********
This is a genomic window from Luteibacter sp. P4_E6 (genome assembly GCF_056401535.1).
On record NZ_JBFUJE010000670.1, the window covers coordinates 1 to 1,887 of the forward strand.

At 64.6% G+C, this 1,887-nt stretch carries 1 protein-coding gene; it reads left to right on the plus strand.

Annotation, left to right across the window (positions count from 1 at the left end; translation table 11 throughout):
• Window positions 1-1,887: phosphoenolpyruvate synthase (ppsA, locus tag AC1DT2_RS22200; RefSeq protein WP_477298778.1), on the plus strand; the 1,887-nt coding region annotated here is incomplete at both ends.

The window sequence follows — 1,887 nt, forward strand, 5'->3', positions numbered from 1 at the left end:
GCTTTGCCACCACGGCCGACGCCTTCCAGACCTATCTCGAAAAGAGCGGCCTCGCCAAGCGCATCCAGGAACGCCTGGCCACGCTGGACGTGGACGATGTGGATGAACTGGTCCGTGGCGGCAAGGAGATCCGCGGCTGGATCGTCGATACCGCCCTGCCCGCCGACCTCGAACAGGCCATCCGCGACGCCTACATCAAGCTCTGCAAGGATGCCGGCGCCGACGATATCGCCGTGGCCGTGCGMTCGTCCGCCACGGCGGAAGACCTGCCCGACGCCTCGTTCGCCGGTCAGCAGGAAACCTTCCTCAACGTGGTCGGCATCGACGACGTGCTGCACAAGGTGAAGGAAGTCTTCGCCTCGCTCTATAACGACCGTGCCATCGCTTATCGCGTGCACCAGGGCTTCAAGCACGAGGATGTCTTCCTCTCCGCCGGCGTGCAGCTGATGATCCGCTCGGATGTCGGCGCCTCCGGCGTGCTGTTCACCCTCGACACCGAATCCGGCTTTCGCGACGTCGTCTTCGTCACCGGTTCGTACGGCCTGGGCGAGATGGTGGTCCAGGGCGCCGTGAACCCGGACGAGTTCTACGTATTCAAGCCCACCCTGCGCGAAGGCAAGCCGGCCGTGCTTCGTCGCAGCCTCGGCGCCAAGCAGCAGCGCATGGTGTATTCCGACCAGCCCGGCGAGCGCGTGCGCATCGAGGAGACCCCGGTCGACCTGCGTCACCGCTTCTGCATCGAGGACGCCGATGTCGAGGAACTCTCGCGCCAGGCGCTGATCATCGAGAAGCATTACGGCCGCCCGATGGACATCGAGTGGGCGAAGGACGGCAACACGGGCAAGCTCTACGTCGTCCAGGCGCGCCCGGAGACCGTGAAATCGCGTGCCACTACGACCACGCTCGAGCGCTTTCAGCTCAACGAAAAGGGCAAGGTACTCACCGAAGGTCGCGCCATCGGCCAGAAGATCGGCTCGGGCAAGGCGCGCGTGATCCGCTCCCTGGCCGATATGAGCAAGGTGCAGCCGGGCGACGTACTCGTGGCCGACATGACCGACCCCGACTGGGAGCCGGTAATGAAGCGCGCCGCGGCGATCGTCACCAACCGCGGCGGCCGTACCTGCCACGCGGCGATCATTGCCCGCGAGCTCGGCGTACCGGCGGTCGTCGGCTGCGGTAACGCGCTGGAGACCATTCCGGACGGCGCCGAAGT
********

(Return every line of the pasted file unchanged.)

This is a genomic window from Luteibacter sp. P4_E6 (genome assembly GCF_056401535.1).
On record NZ_JBFUJE010000670.1, the window covers coordinates 1 to 1,887 of the forward strand.

At 64.6% G+C, this 1,887-nt stretch carries 1 protein-coding gene; it reads left to right on the plus strand.

Annotation, left to right across the window (positions count from 1 at the left end; translation table 11 throughout):
• Window positions 1-1,887: phosphoenolpyruvate synthase (ppsA, locus tag AC1DT2_RS22200; RefSeq protein WP_477298778.1), on the plus strand; the 1,887-nt coding region annotated here is incomplete at both ends.

The window sequence follows — 1,887 nt, forward strand, 5'->3', positions numbered from 1 at the left end:
GCTTTGCCACCACGGCCGACGCCTTCCAGACCTATCTCGAAAAGAGCGGCCTCGCCAAGCGCATCCAGGAACGCCTGGCCACGCTGGACGTGGACGATGTGGATGAACTGGTCCGTGGCGGCAAGGAGATCCGCGGCTGGATCGTCGATACCGCCCTGCCCGCCGACCTCGAACAGGCCATCCGCGACGCCTACATCAAGCTCTGCAAGGATGCCGGCGCCGACGATATCGCCGTGGCCGTGCGMTCGTCCGCCACGGCGGAAGACCTGCCCGACGCCTCGTTCGCCGGTCAGCAGGAAACCTTCCTCAACGTGGTCGGCATCGACGACGTGCTGCACAAGGTGAAGGAAGTCTTCGCCTCGCTCTATAACGACCGTGCCATCGCTTATCGCGTGCACCAGGGCTTCAAGCACGAGGATGTCTTCCTCTCCGCCGGCGTGCAGCTGATGATCCGCTCGGATGTCGGCGCCTCCGGCGTGCTGTTCACCCTCGACACCGAATCCGGCTTTCGCGACGTCGTCTTCGTCACCGGTTCGTACGGCCTGGGCGAGATGGTGGTCCAGGGCGCCGTGAACCCGGACGAGTTCTACGTATTCAAGCCCACCCTGCGCGAAGGCAAGCCGGCCGTGCTTCGTCGCAGCCTCGGCGCCAAGCAGCAGCGCATGGTGTATTCCGACCAGCCCGGCGAGCGCGTGCGCATCGAGGAGACCCCGGTCGACCTGCGTCACCGCTTCTGCATCGAGGACGCCGATGTCGAGGAACTCTCGCGCCAGGCGCTGATCATCGAGAAGCATTACGGCCGCCCGATGGACATCGAGTGGGCGAAGGACGGCAACACGGGCAAGCTCTACGTCGTCCAGGCGCGCCCGGAGACCGTGAAATCGCGTGCCACTACGACCACGCTCGAGCGCTTTCAGCTCAACGAAAAGGGCAAGGTACTCACCGAAGGTCGCGCCATCGGCCAGAAGATCGGCTCGGGCAAGGCGCGCGTGATCCGCTCCCTGGCCGATATGAGCAAGGTGCAGCCGGGCGACGTACTCGTGGCCGACATGACCGACCCCGACTGGGAGCCGGTAATGAAGCGCGCCGCGGCGATCGTCACCAACCGCGGCGGCCGTACCTGCCACGCGGCGATCATTGCCCGCGAGCTCGGCGTACCGGCGGTCGTCGGCTGCGGTAACGCGCTGGAGACCATTCCGGACGGCGCCGAAGT